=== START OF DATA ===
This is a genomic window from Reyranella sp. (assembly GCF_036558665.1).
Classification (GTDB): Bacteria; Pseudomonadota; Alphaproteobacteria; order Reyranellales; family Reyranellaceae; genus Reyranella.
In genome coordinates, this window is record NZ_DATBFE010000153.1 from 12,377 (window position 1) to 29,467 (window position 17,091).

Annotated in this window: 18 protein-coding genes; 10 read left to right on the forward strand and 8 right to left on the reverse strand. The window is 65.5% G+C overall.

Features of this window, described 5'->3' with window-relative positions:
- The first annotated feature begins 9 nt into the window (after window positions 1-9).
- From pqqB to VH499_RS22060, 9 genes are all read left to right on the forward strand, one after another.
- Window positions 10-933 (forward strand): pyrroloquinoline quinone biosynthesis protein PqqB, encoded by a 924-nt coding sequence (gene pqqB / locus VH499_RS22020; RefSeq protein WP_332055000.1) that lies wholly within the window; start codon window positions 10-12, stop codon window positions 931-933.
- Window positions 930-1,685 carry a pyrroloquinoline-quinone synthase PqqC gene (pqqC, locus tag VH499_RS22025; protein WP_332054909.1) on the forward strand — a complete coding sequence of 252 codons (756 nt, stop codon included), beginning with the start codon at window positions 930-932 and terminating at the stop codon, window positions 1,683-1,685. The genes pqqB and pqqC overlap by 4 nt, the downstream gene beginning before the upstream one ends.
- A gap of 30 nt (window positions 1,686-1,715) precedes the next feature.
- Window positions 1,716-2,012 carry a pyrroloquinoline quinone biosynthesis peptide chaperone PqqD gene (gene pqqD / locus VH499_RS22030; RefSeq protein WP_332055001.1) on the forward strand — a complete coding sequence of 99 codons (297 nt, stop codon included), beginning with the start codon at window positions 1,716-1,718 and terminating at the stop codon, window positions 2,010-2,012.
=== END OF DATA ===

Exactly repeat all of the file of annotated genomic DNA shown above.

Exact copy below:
This is a genomic window from Reyranella sp. (assembly GCF_036558665.1).
Classification (GTDB): Bacteria; Pseudomonadota; Alphaproteobacteria; order Reyranellales; family Reyranellaceae; genus Reyranella.
In genome coordinates, this window is record NZ_DATBFE010000153.1 from 12,377 (window position 1) to 29,467 (window position 17,091).

Annotated in this window: 18 protein-coding genes; 10 read left to right on the forward strand and 8 right to left on the reverse strand. The window is 65.5% G+C overall.

Features of this window, described 5'->3' with window-relative positions:
- The first annotated feature begins 9 nt into the window (after window positions 1-9).
- From pqqB to VH499_RS22060, 9 genes are all read left to right on the forward strand, one after another.
- Window positions 10-933 (forward strand): pyrroloquinoline quinone biosynthesis protein PqqB, encoded by a 924-nt coding sequence (gene pqqB / locus VH499_RS22020; RefSeq protein WP_332055000.1) that lies wholly within the window; start codon window positions 10-12, stop codon window positions 931-933.
- Window positions 930-1,685 carry a pyrroloquinoline-quinone synthase PqqC gene (pqqC, locus tag VH499_RS22025; protein WP_332054909.1) on the forward strand — a complete coding sequence of 252 codons (756 nt, stop codon included), beginning with the start codon at window positions 930-932 and terminating at the stop codon, window positions 1,683-1,685. The genes pqqB and pqqC overlap by 4 nt, the downstream gene beginning before the upstream one ends.
- A gap of 30 nt (window positions 1,686-1,715) precedes the next feature.
- Window positions 1,716-2,012 carry a pyrroloquinoline quinone biosynthesis peptide chaperone PqqD gene (gene pqqD / locus VH499_RS22030; RefSeq protein WP_332055001.1) on the forward strand — a complete coding sequence of 99 codons (297 nt, stop codon included), beginning with the start codon at window positions 1,716-1,718 and terminating at the stop codon, window positions 2,010-2,012.